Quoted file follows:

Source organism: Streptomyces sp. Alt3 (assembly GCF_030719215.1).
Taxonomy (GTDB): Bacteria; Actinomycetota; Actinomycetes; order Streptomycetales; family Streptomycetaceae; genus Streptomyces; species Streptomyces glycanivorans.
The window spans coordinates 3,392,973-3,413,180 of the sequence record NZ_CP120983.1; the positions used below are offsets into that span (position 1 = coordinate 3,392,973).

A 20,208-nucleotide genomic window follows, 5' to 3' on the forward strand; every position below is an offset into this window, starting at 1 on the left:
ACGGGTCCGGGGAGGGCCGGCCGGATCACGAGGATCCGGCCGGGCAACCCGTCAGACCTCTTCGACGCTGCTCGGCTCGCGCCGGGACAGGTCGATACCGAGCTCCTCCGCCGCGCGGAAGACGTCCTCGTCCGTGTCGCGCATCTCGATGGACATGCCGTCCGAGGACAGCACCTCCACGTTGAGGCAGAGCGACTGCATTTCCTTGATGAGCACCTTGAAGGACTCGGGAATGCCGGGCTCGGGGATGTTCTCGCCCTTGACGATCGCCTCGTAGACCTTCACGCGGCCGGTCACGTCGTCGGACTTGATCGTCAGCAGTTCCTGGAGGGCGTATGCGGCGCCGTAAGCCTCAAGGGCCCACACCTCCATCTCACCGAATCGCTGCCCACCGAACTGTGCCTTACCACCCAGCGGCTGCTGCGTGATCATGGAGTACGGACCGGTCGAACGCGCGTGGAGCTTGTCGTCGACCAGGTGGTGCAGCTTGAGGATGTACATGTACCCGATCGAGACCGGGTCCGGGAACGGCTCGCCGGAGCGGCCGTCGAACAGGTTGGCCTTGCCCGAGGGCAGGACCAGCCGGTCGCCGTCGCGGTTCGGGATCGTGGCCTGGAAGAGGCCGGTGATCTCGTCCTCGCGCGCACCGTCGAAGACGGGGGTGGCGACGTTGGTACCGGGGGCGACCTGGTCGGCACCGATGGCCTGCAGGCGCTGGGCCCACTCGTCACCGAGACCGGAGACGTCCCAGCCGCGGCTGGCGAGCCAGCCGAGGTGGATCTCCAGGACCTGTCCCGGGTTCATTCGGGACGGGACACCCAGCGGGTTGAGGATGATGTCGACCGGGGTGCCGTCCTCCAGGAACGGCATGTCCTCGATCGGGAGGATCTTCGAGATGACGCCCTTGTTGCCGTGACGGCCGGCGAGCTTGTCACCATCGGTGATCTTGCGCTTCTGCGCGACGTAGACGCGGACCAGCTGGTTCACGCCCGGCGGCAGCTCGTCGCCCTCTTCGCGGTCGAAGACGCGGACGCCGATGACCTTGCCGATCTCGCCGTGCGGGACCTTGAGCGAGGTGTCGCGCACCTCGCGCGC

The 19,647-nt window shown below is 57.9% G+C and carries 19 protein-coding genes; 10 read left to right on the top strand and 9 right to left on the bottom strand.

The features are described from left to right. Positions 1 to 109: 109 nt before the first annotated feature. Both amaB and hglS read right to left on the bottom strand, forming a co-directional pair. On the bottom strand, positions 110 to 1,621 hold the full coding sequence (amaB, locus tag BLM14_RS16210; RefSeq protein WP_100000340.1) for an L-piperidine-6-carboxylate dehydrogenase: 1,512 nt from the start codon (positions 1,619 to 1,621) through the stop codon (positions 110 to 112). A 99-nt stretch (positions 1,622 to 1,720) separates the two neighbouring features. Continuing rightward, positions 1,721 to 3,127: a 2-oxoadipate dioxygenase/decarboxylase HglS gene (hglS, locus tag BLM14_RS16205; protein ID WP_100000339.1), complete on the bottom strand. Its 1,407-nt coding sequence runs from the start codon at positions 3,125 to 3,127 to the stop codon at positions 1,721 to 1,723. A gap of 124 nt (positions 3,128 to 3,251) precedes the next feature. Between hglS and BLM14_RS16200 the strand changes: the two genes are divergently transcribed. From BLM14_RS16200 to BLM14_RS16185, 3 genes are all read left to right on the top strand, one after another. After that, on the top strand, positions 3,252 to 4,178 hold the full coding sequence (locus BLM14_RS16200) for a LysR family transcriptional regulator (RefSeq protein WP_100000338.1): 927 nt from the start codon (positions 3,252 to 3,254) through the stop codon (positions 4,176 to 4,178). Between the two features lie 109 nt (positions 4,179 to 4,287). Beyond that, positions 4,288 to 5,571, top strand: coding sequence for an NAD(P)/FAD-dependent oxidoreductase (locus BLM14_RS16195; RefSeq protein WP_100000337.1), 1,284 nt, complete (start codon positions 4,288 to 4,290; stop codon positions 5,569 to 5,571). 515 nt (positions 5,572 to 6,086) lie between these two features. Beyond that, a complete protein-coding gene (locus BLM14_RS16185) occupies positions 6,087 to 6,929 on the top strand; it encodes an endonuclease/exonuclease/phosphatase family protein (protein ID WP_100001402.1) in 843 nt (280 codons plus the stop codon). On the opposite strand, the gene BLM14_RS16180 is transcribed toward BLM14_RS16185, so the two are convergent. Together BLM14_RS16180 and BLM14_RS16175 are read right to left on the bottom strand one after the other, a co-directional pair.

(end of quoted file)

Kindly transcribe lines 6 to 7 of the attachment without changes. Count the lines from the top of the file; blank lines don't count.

The 19,647-nt window shown below is 57.9% G+C and carries 19 protein-coding genes; 10 read left to right on the top strand and 9 right to left on the bottom strand.

The features are described from left to right. Positions 1 to 109: 109 nt before the first annotated feature. Both amaB and hglS read right to left on the bottom strand, forming a co-directional pair. On the bottom strand, positions 110 to 1,621 hold the full coding sequence (amaB, locus tag BLM14_RS16210; RefSeq protein WP_100000340.1) for an L-piperidine-6-carboxylate dehydrogenase: 1,512 nt from the start codon (positions 1,619 to 1,621) through the stop codon (positions 110 to 112). A 99-nt stretch (positions 1,622 to 1,720) separates the two neighbouring features. Continuing rightward, positions 1,721 to 3,127: a 2-oxoadipate dioxygenase/decarboxylase HglS gene (hglS, locus tag BLM14_RS16205; protein ID WP_100000339.1), complete on the bottom strand. Its 1,407-nt coding sequence runs from the start codon at positions 3,125 to 3,127 to the stop codon at positions 1,721 to 1,723. A gap of 124 nt (positions 3,128 to 3,251) precedes the next feature. Between hglS and BLM14_RS16200 the strand changes: the two genes are divergently transcribed. From BLM14_RS16200 to BLM14_RS16185, 3 genes are all read left to right on the top strand, one after another. After that, on the top strand, positions 3,252 to 4,178 hold the full coding sequence (locus BLM14_RS16200) for a LysR family transcriptional regulator (RefSeq protein WP_100000338.1): 927 nt from the start codon (positions 3,252 to 3,254) through the stop codon (positions 4,176 to 4,178). Between the two features lie 109 nt (positions 4,179 to 4,287). Beyond that, positions 4,288 to 5,571, top strand: coding sequence for an NAD(P)/FAD-dependent oxidoreductase (locus BLM14_RS16195; RefSeq protein WP_100000337.1), 1,284 nt, complete (start codon positions 4,288 to 4,290; stop codon positions 5,569 to 5,571). 515 nt (positions 5,572 to 6,086) lie between these two features. Beyond that, a complete protein-coding gene (locus BLM14_RS16185) occupies positions 6,087 to 6,929 on the top strand; it encodes an endonuclease/exonuclease/phosphatase family protein (protein ID WP_100001402.1) in 843 nt (280 codons plus the stop codon). On the opposite strand, the gene BLM14_RS16180 is transcribed toward BLM14_RS16185, so the two are convergent. Together BLM14_RS16180 and BLM14_RS16175 are read right to left on the bottom strand one after the other, a co-directional pair.